Crypto exchange blocks sanctioned Russian accounts

Ordinary users will not be affected for now, Coinbase says

Major cryptocurrency exchange Coinbase has blocked the accounts of Russian citizens and companies that are subject to US sanctions, the platform’s CEO said on Friday.

In a series of statements on Twitter, Brian Armstrong pointed out that every US company has to follow the sanctions laws, regardless of the type of assets it handles.

The exchange is “not pre-emptively banning” all Russians from using Coinbase, Armstrong added, acknowledging that “everyone deserves access to basic financial services” and ordinary citizens are using crypto “as a lifeline now that their currency has collapsed.” However, according to him, if the US government decides to impose a ban on ordinary Russians, the exchange will comply.

On Thursday, similar measures were introduced by the world’s largest crypto exchange, Binance.

“We have restricted access to the platform to everyone on the sanctions list. Thus, users who hold cards issued by sanctioned banks cannot use them on the platform,” the Russian branch of the exchange said in a statement on Telegram, adding that if the international sanctions are expanded, Binance will also comply.

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EU agrees crypto measures against Russia

Binance reiterated, however, that it is not going to ‘unilaterally freeze’ the accounts of millions of Russian users as such a move would contradict the reason why cryptocurrencies exist.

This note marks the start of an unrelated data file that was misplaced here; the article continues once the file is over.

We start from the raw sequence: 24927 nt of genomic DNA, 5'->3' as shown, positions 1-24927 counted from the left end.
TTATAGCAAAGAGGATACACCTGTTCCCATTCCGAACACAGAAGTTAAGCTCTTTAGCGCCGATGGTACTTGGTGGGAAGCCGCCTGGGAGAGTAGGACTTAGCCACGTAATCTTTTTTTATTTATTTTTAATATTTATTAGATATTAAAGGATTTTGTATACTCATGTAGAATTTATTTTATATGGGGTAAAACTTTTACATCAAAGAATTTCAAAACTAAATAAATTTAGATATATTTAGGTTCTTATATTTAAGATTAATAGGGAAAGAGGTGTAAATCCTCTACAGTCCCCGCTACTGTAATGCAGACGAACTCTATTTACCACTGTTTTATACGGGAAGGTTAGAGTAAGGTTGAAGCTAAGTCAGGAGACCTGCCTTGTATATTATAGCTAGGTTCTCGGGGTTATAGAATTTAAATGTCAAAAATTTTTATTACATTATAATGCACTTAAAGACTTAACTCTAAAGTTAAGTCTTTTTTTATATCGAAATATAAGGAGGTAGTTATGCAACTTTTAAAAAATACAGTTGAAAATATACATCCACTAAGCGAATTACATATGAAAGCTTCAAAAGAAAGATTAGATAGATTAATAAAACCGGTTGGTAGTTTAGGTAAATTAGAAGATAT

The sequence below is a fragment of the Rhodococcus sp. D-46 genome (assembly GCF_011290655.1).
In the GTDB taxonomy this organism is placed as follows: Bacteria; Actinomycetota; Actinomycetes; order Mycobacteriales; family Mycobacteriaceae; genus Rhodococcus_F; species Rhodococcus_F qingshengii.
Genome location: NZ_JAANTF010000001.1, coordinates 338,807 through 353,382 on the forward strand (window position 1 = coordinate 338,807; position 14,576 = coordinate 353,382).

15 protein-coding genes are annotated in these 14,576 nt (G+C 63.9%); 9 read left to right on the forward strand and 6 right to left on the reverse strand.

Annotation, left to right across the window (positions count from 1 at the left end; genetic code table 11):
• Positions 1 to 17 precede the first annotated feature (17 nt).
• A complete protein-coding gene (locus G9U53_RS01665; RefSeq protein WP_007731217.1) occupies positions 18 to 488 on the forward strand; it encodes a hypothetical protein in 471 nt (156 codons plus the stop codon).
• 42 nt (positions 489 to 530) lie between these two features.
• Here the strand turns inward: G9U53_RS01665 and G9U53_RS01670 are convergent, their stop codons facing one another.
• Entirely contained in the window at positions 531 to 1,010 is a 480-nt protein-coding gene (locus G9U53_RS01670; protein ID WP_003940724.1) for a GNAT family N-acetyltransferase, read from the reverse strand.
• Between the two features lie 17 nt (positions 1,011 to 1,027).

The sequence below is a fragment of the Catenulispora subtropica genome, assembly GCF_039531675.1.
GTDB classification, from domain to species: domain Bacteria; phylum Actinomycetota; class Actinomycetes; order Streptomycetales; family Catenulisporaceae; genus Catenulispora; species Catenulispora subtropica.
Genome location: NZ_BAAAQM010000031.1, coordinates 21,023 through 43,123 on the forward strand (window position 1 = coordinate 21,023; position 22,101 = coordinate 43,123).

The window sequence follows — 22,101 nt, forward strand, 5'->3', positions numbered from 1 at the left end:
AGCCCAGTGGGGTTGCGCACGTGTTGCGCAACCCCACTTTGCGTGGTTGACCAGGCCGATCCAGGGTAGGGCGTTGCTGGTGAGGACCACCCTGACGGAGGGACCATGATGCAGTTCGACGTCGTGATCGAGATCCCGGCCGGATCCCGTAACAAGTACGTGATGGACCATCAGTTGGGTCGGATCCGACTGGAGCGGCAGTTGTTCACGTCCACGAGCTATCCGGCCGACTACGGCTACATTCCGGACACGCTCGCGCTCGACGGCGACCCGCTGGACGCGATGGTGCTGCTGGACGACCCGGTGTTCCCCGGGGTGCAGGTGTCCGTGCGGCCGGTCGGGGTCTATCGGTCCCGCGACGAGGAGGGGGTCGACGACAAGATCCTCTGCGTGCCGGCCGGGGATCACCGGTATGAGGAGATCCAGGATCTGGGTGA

European officials began discussing restricting Russians’ access to cryptocurrency after the US and Britain expressed fears that Russia could use it to circumvent the sanctions. On Thursday, the EU said that it could target Russia’s crypto assets if the current sanctions over Moscow’s invasion of Ukraine prove insufficient.

The EU, the US and Britain targeted top Russian politicians, businessmen and industries with an unprecedented number of restrictions. According to Coinbase CEO Armstrong, however, it’s unlikely that wealthy Russians would resort to crypto to avoid the sanctions.

“Because it is an open ledger, trying to sneak lots of money through crypto would be more traceable than using US dollars cash, art, gold, or other assets,” he explained.

Earlier this week another major crypto exchange, Kraken, spoke against freezing the accounts of its Russian clients. If the platform was to voluntarily block residents of countries that provoke violence around the world, all US accounts should be frozen first, Kraken CEO Jesse Powell said on Twitter.

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